Why Asia is catching the eye of global capital

Commercial property assets aren’t generally seen as safe havens, a term usually applied only to gold, the US dollar, Swiss Francs and Japanese Yen. But Brexit has altered perspectives about what ‘safe’ really means. The June 23 vote brought much anxiety to financial markets. With no precedent, many investors have been sidelined while the long term implications unfold.

One of the first casualties was the UK unlisted property sector, where many high profile fund managers including Henderson Global and Standard Life froze withdrawals. This caused a panic. Eventually, over half the value of the sector was frozen, meaning some £18bn of investors’ money could not be accessed. Until managers raise enough cash to meet redemptions, it will remain that way. It’s a tough pill to swallow for investors in one of the world’s most highly-regulated, liquid and transparent real estate markets.

With heightened anxiety levels in the UK and the theatrics of the US election campaign, investors are looking for not just safety and stability, but also a respectable return on their capital. Asia is one of the few regions of the world where they can get it.

According to Capital Economics, exports to the UK from Asia account for just 0.7% of regional GDP, rendering the direct economic impact of Brexit on the region minimal. An unequivocal outcome is that global interest rates are expected to stay low for longer than even we have assumed. Central banks will err on the side of caution, cutting rates where warranted to support economic growth and cushion the Brexit risk. Korean and Malaysian central banks have already led the way in this regard.

This is good news for Asian commercial property investors where yield spreads remain attractive. Core commercial property yields in Asia are 3-6%. That compares favourably with the 10-year bond rates in countries like Singapore (about 1.7%), Hong Kong (circa 1%) and Japan, where they hover around zero.

Of course, these cities cannot be viewed as ‘safe havens’ in the conventional sense. The immediate response to Brexit was a rise in genuine safe haven currencies and gold, not a rush into Asian commercial property. But as the consequences of Brexit sink in, many investors are looking to minimise their exposure to a troubled Europe.

Bonds might be a safe alternative but where yields do rise above zero, it isn’t by much. Currencies and gold meanwhile have their own problems. Against that backdrop, the attractive yield spreads available in Asia’s premium cities are getting more attention (see our recent fund commentary), especially given the structural factors driving the region’s growth. While Europe suffers from an ageing population, low growth and rising income inequality, Asia enjoys a vast and rising consumer class, rapid urbanisation and favourable demographics.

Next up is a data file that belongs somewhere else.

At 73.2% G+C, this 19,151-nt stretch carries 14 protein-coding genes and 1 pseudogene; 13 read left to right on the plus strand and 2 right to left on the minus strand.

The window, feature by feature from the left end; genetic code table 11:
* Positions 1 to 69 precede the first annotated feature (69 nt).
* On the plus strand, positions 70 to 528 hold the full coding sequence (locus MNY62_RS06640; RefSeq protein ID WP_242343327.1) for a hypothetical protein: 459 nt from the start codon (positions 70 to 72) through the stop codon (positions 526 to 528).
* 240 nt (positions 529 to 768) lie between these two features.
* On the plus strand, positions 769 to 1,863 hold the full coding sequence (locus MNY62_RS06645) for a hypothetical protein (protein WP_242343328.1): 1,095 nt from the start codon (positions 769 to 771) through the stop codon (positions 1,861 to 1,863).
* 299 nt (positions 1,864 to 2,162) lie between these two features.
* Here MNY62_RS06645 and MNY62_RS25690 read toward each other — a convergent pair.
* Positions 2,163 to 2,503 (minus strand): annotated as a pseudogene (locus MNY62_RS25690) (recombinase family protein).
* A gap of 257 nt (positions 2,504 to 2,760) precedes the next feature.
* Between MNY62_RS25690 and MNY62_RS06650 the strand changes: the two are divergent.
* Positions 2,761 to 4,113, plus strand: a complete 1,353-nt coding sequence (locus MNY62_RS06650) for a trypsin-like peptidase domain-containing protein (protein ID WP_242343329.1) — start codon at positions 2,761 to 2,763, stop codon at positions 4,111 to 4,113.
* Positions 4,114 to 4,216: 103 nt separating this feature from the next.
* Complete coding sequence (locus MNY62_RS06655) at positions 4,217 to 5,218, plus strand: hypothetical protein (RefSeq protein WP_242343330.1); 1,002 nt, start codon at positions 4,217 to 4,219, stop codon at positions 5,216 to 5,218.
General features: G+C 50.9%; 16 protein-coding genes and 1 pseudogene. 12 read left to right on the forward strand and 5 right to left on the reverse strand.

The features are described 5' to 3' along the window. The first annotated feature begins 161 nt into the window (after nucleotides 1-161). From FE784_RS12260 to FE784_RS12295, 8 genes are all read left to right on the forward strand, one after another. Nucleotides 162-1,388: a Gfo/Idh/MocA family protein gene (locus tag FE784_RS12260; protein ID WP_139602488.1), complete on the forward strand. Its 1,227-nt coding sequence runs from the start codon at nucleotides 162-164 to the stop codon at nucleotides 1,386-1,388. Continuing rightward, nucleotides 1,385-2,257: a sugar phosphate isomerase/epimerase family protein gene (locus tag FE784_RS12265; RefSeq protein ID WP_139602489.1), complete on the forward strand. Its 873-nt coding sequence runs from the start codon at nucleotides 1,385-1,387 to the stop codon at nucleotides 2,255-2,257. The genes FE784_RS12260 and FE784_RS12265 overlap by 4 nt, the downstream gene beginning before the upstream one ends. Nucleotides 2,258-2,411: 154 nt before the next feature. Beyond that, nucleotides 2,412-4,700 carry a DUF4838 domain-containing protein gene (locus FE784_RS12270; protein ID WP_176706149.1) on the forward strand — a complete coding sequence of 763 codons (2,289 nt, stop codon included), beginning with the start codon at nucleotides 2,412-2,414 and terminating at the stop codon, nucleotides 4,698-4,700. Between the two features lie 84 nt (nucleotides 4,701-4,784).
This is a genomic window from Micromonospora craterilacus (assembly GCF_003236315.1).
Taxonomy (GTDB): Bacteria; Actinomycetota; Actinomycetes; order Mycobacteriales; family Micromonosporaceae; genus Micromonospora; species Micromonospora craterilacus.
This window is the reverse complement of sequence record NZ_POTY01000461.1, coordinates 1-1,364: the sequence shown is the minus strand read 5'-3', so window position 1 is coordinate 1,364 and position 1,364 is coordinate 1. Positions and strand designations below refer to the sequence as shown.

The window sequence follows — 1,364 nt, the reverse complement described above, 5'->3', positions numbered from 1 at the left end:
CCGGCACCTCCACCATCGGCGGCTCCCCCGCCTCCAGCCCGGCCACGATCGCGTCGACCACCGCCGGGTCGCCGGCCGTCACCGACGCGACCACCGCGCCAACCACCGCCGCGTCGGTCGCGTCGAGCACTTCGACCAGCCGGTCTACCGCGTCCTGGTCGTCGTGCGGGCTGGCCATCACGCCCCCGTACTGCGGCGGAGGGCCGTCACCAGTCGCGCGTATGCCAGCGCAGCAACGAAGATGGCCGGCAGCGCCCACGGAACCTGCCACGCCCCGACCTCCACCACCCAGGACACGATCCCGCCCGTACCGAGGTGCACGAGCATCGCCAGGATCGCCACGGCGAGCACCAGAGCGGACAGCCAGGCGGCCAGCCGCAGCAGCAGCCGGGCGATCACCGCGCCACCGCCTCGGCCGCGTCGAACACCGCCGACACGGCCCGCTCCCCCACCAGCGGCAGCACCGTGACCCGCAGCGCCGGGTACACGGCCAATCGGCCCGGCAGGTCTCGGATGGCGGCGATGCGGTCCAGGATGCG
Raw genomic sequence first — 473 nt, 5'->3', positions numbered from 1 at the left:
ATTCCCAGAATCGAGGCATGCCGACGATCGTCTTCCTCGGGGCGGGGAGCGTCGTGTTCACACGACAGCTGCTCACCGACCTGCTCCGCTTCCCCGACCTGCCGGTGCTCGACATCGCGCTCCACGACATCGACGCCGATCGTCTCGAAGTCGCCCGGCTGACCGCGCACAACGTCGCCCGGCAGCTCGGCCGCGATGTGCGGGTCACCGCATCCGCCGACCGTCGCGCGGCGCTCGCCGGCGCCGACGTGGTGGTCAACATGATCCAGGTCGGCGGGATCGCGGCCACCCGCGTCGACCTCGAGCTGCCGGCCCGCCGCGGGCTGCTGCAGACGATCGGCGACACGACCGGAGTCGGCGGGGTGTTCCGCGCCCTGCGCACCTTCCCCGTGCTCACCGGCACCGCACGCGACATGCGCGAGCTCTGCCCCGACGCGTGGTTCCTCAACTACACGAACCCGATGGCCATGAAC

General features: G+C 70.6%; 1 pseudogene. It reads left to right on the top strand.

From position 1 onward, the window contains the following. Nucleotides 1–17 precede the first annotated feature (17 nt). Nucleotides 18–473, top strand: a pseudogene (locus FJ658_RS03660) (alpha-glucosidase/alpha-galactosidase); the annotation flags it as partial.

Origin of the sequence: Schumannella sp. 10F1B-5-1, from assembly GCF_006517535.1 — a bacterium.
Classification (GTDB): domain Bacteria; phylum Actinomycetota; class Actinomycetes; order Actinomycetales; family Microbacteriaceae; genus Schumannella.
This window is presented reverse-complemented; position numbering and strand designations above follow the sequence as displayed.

It’s an attractive recipe, but one where the ingredients need to be carefully chosen. Like APN’s Asian REIT Fund, global capital has focussed on Asia’s gateway cities. Hong Kong, Tokyo and Singapore rank among the top five in the Global Financial Centres Index, according to a report by research firm Z/Yen. Valued for their stability and maturity, Brexit has made them that little bit more attractive.

For local investors, APN’s Asian REIT Fund offers these same benefits: a current running yield of 5.91%1; plus a total return since inception of 17.57% p.a2, geographic diversity; complete transparency in pricing and the liquidity features of a REIT. 


This article has been prepared by APN Funds Management Limited (ACN 080 674 479, AFSL No. 237500) for general information purposes only and without taking your objectives, financial situation or needs into account. You should consider these matters and read the product disclosure statement (PDS) for each of the funds described in this article in its entirety before you make an investment decision. The PDS contains important information about risks, costs and fees associated with an investment in the relevant fund. For a copy of the PDS and more details about a fund and its performance click here. To receive further updates and insights from the APN team, sign up for Review, our monthly email newsletter.

  1. As at 31 July 2016. Current running yield is calculated daily by dividing the annualised distribution rate by the latest entry unit price. Distributions may include a capital gains component. Distributions are not guaranteed and past performance is not an indicator of future returns.
  2. Returns shown are net of fees and expenses and are calculated since 19 July 2011 (when the Fund commenced) to 31 July 2016. Assumes distributions are reinvested. Investors’ tax rates are not taken into account when calculating returns. Past performance is not an indicator of future performance.